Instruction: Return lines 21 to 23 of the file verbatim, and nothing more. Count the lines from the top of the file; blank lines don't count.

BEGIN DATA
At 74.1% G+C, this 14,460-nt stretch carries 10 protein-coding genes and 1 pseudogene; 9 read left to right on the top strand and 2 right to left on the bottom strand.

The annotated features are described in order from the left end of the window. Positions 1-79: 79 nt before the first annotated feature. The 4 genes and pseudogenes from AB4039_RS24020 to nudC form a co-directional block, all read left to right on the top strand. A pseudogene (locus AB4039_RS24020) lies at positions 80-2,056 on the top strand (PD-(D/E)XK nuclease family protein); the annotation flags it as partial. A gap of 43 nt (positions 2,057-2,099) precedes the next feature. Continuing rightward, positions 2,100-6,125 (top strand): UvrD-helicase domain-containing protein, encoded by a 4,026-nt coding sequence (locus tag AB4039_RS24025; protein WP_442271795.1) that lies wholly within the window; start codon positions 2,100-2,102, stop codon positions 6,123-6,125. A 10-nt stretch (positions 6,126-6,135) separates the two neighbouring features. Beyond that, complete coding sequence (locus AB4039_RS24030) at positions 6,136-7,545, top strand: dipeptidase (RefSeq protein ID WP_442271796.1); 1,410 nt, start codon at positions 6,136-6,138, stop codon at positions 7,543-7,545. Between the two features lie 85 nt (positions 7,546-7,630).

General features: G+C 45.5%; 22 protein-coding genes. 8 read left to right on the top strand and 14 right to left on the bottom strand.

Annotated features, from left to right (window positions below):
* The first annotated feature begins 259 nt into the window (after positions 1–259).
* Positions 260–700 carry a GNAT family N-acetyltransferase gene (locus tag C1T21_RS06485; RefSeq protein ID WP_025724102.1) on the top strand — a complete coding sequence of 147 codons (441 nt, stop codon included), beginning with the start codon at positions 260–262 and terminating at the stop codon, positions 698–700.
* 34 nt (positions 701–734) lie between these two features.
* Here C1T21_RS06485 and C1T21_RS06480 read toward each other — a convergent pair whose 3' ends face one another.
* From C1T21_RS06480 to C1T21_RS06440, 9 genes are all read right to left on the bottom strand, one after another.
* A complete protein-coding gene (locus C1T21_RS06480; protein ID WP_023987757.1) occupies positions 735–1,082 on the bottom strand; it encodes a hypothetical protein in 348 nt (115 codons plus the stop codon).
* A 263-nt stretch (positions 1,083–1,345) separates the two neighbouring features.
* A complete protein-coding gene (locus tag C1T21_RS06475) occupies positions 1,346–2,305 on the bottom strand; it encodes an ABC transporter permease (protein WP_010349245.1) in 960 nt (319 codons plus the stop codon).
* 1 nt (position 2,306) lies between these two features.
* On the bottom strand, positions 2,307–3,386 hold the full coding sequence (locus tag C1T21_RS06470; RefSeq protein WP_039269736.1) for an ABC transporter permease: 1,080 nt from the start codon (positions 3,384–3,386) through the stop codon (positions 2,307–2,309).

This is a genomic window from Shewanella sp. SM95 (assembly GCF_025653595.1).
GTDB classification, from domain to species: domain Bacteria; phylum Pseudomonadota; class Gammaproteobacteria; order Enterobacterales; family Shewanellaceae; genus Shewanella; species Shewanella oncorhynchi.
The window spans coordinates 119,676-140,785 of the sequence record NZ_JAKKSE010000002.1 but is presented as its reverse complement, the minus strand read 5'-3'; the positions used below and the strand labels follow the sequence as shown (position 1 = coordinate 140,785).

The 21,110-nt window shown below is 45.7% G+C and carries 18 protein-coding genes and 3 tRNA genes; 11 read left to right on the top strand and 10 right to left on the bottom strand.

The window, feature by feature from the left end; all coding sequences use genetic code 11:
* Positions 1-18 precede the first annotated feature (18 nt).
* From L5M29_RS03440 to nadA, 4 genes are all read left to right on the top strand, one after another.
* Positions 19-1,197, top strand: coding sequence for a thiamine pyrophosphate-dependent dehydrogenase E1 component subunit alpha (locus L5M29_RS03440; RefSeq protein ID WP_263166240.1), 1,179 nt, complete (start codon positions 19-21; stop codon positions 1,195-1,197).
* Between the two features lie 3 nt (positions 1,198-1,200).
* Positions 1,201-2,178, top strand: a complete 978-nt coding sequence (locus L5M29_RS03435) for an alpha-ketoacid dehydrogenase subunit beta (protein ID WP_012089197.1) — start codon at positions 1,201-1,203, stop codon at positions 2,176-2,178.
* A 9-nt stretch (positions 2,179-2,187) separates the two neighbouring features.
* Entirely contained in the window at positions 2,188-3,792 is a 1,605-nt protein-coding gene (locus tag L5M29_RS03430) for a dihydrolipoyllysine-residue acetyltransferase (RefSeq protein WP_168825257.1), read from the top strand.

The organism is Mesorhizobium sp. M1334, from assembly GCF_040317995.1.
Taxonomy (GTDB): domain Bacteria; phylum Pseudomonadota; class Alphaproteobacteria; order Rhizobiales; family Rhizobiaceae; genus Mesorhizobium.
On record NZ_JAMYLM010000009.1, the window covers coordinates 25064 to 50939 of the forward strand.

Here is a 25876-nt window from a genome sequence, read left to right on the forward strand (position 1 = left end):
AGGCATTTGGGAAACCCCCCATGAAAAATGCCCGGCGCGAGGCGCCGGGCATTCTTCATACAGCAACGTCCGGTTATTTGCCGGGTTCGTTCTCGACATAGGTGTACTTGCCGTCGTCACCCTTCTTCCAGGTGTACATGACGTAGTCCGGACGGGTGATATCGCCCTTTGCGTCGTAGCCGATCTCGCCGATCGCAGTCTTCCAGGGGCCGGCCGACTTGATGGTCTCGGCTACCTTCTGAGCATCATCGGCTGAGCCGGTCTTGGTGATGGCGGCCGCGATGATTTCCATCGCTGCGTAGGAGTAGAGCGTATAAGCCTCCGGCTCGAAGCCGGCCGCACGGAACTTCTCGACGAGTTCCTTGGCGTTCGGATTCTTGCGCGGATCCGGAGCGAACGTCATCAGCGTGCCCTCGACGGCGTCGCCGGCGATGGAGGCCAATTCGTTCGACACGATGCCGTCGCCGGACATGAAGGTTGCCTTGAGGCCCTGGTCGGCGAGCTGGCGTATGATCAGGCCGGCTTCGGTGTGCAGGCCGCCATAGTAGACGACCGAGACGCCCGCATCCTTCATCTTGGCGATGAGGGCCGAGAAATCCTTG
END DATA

* From L5M29_RS03440 to nadA, 4 genes are all read left to right on the top strand, one after another.
* Positions 19-1,197, top strand: coding sequence for a thiamine pyrophosphate-dependent dehydrogenase E1 component subunit alpha (locus L5M29_RS03440; RefSeq protein ID WP_263166240.1), 1,179 nt, complete (start codon positions 19-21; stop codon positions 1,195-1,197).
* Between the two features lie 3 nt (positions 1,198-1,200).